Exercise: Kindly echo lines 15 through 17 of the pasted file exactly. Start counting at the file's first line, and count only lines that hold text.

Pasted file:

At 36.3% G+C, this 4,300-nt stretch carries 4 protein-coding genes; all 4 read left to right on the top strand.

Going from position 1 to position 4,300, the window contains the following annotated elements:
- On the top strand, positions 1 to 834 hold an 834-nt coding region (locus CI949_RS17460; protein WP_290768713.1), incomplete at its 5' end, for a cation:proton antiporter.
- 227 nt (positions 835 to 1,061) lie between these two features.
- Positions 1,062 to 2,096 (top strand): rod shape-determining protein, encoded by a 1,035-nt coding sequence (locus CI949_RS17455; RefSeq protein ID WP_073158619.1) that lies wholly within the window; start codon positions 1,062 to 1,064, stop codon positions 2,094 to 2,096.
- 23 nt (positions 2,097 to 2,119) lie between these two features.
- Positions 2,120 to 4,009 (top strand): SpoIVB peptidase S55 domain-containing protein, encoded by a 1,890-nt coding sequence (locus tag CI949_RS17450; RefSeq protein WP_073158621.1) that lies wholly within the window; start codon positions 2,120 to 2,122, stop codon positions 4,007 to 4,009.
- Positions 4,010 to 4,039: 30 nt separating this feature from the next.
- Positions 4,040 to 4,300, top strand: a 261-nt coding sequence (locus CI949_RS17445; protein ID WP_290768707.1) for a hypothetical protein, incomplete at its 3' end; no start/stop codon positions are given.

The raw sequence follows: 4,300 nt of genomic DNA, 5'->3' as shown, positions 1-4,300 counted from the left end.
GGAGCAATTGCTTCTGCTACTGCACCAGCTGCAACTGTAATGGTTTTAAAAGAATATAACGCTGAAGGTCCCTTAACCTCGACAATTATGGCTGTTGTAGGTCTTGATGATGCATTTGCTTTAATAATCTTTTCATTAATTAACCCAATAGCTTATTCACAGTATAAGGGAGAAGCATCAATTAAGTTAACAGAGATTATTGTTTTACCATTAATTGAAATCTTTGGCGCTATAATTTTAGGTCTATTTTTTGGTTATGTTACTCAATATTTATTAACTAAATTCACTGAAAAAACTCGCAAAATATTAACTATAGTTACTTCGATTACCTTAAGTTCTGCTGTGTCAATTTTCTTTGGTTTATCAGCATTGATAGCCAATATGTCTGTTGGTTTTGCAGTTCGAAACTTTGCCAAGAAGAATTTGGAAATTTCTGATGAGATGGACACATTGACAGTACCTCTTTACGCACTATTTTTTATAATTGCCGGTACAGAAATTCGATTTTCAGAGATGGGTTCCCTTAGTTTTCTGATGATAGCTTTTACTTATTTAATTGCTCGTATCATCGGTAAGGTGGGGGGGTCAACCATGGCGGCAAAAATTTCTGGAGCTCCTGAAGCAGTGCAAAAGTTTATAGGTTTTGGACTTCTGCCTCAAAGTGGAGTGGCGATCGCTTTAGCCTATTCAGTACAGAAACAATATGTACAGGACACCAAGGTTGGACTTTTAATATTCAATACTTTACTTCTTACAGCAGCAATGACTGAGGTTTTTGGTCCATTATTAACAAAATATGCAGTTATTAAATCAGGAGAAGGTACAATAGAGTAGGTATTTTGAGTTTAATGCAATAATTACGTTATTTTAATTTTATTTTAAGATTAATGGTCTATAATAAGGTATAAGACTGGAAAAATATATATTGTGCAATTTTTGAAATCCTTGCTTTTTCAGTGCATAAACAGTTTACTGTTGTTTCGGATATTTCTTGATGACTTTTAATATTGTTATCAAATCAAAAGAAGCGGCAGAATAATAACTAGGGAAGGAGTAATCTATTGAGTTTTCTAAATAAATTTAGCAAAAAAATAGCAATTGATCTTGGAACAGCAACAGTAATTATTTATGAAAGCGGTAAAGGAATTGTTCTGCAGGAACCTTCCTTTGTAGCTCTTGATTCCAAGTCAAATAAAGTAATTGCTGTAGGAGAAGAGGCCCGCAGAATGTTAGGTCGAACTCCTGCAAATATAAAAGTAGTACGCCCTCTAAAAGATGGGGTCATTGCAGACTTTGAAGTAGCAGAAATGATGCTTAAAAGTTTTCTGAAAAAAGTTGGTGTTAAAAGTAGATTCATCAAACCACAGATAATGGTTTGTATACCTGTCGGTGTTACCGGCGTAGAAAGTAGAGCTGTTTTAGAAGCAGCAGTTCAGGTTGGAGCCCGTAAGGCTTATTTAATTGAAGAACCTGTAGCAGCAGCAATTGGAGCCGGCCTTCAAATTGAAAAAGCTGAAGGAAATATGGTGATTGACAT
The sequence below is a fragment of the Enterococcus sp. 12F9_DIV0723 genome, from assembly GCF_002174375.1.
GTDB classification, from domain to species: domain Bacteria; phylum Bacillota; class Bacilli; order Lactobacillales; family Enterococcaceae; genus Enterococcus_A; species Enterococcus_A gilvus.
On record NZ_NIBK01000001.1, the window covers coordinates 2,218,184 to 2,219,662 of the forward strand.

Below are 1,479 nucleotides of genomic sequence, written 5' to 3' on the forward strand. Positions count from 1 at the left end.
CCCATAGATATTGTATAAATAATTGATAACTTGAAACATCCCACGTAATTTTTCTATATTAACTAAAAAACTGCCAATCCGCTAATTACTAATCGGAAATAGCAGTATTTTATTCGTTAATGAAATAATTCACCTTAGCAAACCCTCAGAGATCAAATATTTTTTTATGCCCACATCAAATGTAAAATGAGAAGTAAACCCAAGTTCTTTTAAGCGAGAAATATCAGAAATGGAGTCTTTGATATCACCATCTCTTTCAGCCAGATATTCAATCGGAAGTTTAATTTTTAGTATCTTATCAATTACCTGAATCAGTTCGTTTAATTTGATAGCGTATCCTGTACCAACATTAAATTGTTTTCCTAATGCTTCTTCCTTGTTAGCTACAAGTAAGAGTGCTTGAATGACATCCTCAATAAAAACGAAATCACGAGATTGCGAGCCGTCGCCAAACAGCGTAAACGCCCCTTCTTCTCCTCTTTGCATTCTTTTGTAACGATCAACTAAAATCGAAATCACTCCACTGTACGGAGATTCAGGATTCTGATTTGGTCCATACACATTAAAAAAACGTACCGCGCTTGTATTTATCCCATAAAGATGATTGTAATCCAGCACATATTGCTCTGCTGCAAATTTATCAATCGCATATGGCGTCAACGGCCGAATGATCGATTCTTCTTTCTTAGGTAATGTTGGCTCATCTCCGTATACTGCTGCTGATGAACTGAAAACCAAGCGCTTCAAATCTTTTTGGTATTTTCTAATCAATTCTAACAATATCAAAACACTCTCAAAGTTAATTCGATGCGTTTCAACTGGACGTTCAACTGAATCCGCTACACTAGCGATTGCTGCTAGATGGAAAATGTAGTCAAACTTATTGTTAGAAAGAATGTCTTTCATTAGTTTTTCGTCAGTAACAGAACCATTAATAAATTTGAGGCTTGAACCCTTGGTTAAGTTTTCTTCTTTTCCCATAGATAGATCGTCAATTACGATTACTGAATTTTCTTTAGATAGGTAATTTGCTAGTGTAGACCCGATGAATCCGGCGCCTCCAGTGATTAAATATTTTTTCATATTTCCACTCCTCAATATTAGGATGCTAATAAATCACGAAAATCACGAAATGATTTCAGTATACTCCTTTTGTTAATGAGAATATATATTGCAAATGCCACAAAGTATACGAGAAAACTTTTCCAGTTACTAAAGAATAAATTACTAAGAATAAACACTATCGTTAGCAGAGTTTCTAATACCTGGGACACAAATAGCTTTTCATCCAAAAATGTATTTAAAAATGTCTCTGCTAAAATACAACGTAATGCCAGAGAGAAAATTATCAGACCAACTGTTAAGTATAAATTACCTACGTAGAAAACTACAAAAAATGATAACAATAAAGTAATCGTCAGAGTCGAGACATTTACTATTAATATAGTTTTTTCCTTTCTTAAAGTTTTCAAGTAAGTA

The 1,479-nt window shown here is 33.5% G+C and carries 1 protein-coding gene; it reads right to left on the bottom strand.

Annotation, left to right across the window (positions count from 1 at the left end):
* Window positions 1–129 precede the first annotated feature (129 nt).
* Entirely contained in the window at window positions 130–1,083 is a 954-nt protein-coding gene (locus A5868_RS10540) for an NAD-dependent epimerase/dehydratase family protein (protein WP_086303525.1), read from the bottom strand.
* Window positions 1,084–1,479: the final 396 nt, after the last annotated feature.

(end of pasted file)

Below are 1,479 nucleotides of genomic sequence, written 5' to 3' on the forward strand. Positions count from 1 at the left end.
CCCATAGATATTGTATAAATAATTGATAACTTGAAACATCCCACGTAATTTTTCTATATTAACTAAAAAACTGCCAATCCGCTAATTACTAATCGGAAATAGCAGTATTTTATTCGTTAATGAAATAATTCACCTTAGCAAACCCTCAGAGATCAAATATTTTTTTATGCCCACATCAAATGTAAAATGAGAAGTAAACCCAAGTTCTTTTAAGCGAGAAATATCAGAAATGGAGTCTTTGATATCACCATCTCTTTCAGCCAGATATTCAATCGGAAGTTTAATTTTTAGTATCTTATCAATTACCTGAATCAGTTCGTTTAATTTGATAGCGTATCCTGTACCAACATTAAATTGTTTTCCTAATGCTTCTTCCTTGTTAGCTACAAGTAAGAGTGCTTGAATGACATCCTCAATAAAAACGAAATCACGAGATTGCGAGCCGTCGCCAAACAGCGTAAACGCCCCTTCTTCTCCTCTTTGCATTCTTTTGTAACGATCAACTAAAATCGAAATCACTCCACTGTACGGAGATTCAGGATTCTGATTTGGTCCATACACATTAAAAAAACGTACCGCGCTTGTATTTATCCCATAAAGATGATTGTAATCCAGCACATATTGCTCTGCTGCAAATTTATCAATCGCATATGGCGTCAACGGCCGAATGATCGATTCTTCTTTCTTAGGTAATGTTGGCTCATCTCCGTATACTGCTGCTGATGAACTGAAAACCAAGCGCTTCAAATCTTTTTGGTATTTTCTAATCAATTCTAACAATATCAAAACACTCTCAAAGTTAATTCGATGCGTTTCAACTGGACGTTCAACTGAATCCGCTACACTAGCGATTGCTGCTAGATGGAAAATGTAGTCAAACTTATTGTTAGAAAGAATGTCTTTCATTAGTTTTTCGTCAGTAACAGAACCATTAATAAATTTGAGGCTTGAACCCTTGGTTAAGTTTTCTTCTTTTCCCATAGATAGATCGTCAATTACGATTACTGAATTTTCTTTAGATAGGTAATTTGCTAGTGTAGACCCGATGAATCCGGCGCCTCCAGTGATTAAATATTTTTTCATATTTCCACTCCTCAATATTAGGATGCTAATAAATCACGAAAATCACGAAATGATTTCAGTATACTCCTTTTGTTAATGAGAATATATATTGCAAATGCCACAAAGTATACGAGAAAACTTTTCCAGTTACTAAAGAATAAATTACTAAGAATAAACACTATCGTTAGCAGAGTTTCTAATACCTGGGACACAAATAGCTTTTCATCCAAAAATGTATTTAAAAATGTCTCTGCTAAAATACAACGTAATGCCAGAGAGAAAATTATCAGACCAACTGTTAAGTATAAATTACCTACGTAGAAAACTACAAAAAATGATAACAATAAAGTAATCGTCAGAGTCGAGACATTTACTATTAATATAGTTTTTTCCTTTCTTAAAGTTTTCAAGTAAGTA

The 1,479-nt window shown here is 33.5% G+C and carries 1 protein-coding gene; it reads right to left on the bottom strand.